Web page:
Self-management

Lifestyle and home remedies

Try these measures to reduce or prevent periodontitis:

  • Brush your teeth twice a day or, better yet, after every meal or snack.
  • Use a soft toothbrush and replace it at least every three to four months.
  • Consider using an electric toothbrush, which may be more effective at removing plaque and tartar.
  • Floss daily.
  • Use a mouth rinse to help reduce plaque between your teeth, if recommended by your dentist.
  • Supplement brushing and flossing with an interdental cleaner, such as a dental pick, interdental brush or dental stick specially designed to clean between your teeth.
  • Get regular professional dental cleanings, on a schedule recommended by your dentist.
  • Don't smoke or chew tobacco.

Prevention

The best way to prevent periodontitis is to follow a program of good oral hygiene, one that you begin early and practice consistently throughout life.

  • Good oral hygiene. That means brushing your teeth for two minutes at least twice daily — in the morning and before going to bed — and flossing at least once a day. Flossing before you brush allows you to clean away the loosened food particles and bacteria.
  • Regular dental visits. See your dentist or dental hygienist regularly for cleanings, usually every six to 12 months. If you have risk factors that increase your chance of developing periodontitis — such as having dry mouth, taking certain medications or smoking — you may need professional cleaning more often.
April 14, 2017
References
  1. Periodontitis (pyorrhea). Merck Manual Professional Version. http://www.merckmanuals.com/professional/dental-disorders/periodontal-disorders/periodontitis. Accessed Nov. 10, 2016.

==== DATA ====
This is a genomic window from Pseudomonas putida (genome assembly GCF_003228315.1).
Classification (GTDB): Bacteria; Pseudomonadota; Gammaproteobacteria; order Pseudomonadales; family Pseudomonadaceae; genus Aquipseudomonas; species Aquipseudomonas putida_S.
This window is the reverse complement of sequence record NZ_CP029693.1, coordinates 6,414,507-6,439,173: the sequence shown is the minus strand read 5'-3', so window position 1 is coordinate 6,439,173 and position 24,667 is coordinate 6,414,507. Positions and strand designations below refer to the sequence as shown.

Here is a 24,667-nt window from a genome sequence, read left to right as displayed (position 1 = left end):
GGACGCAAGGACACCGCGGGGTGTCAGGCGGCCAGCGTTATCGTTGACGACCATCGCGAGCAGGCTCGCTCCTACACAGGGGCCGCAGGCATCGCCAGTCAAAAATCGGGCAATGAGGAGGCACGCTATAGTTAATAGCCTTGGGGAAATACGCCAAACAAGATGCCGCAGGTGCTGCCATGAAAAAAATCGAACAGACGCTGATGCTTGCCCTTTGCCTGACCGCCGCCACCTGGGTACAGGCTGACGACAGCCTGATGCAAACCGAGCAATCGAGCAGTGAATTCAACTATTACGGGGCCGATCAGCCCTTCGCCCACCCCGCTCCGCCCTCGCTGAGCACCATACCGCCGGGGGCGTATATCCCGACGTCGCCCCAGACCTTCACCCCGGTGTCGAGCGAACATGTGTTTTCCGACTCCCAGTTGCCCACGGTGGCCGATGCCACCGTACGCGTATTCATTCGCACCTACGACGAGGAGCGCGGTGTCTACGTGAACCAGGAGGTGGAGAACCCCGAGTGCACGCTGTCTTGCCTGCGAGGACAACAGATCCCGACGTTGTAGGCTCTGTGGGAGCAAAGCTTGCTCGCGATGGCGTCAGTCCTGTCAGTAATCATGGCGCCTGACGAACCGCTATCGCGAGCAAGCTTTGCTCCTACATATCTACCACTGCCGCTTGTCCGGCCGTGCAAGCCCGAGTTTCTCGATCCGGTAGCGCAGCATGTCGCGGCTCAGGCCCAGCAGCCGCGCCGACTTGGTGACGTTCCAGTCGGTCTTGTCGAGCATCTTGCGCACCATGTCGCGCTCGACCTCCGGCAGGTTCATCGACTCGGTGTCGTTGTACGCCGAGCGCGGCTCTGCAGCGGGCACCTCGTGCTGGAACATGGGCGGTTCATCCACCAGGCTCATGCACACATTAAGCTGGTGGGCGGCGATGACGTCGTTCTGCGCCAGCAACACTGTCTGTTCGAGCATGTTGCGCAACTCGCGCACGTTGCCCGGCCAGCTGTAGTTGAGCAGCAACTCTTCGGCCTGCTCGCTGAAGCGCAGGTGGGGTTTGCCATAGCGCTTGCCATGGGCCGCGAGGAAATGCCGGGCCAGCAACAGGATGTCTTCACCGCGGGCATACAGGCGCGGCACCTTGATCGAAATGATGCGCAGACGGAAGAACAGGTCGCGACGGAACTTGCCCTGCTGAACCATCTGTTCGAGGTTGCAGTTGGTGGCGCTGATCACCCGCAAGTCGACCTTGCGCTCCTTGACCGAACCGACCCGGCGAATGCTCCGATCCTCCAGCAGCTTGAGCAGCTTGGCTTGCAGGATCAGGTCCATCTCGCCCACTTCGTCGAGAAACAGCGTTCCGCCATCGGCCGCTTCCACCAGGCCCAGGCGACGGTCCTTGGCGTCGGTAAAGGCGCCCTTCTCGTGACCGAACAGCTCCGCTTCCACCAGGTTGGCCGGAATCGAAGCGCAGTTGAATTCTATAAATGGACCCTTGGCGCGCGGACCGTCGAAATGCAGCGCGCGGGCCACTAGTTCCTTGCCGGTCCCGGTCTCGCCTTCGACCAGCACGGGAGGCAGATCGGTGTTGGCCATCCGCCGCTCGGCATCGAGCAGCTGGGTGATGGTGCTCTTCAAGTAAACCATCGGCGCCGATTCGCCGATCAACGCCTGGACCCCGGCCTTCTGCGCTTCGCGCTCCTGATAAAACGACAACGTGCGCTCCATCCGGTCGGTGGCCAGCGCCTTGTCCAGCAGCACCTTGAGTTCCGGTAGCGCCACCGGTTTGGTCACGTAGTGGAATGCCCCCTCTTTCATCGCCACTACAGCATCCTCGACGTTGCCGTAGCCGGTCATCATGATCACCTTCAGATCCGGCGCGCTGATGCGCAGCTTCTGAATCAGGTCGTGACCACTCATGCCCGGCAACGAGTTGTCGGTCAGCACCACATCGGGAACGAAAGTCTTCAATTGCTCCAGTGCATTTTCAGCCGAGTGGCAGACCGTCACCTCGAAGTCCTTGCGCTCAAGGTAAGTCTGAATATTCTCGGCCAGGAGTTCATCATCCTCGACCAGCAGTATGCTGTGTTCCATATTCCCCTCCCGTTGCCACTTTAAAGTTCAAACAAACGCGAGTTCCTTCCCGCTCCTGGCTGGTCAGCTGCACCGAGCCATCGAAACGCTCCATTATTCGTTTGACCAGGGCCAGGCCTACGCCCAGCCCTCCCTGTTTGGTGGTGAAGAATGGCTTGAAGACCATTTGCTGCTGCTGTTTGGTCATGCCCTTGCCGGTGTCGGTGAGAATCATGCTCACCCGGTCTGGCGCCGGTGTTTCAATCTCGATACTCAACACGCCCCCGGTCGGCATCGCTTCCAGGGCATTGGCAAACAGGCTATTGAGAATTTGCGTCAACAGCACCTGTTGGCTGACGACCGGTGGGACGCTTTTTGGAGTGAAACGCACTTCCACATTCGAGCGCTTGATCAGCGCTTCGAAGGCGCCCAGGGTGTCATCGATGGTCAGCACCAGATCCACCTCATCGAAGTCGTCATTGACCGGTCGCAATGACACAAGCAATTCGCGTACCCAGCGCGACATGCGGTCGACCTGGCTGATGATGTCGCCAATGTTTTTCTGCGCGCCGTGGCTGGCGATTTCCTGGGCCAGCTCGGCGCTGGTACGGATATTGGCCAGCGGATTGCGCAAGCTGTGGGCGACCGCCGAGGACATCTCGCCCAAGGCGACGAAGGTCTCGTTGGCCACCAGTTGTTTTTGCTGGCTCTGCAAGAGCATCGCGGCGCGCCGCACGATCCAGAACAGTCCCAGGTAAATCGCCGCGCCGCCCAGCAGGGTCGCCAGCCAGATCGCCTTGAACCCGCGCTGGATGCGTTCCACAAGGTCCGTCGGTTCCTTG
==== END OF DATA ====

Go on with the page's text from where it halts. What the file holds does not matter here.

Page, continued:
2. Periodontal (gum) disease: Causes, symptoms, and treatments. National Institute of Dental and Craniofacial Research. http://www.nidcr.nih.gov/oralhealth/Topics/GumDiseases/PeriodontalGumDisease.htm#. Accessed Nov. 10, 2016.
  3. Gum disease information. American Academy of Periodontology. https://www.perio.org/consumer/gum-disease.htm. Accessed Nov. 10, 2016.
  4. Wilder RS, et al. Gingivitis and periodontitis in adults: Classification and dental treatment. http://www.uptodate.com/home. Accessed Nov. 11, 2016.
  5. Smiley CJ, et al. Evidence-based clinical practice guideline on the nonsurgical treatment of chronic periodontitis by means of scaling and root planning with or without adjuncts. Journal of the American Dental Association. 2015;146:525.
  6. Gum disease. American Dental Association. http://www.mouthhealthy.org/en/az-topics/g/gum-disease. Accessed Nov. 11, 2016.
  7. Oral health. American Dental Association. http://www.mouthhealthy.org/en/az-topics/o/oral-health. Accessed Nov. 11, 2016.
  8. Periodontal treatments and procedures. American Academy of Periodontology. https://www.perio.org/consumer/treatments-procedures. Accessed Nov. 11, 2016.
  9. Brushing your teeth. American Dental Association. http://www.mouthhealthy.org/en/az-topics/b/brushing-your-teeth. Accessed Nov. 15, 2016.
  10. Salinas TJ (expert opinion). Mayo Clinic, Rochester, Minn. Dec. 4, 2016.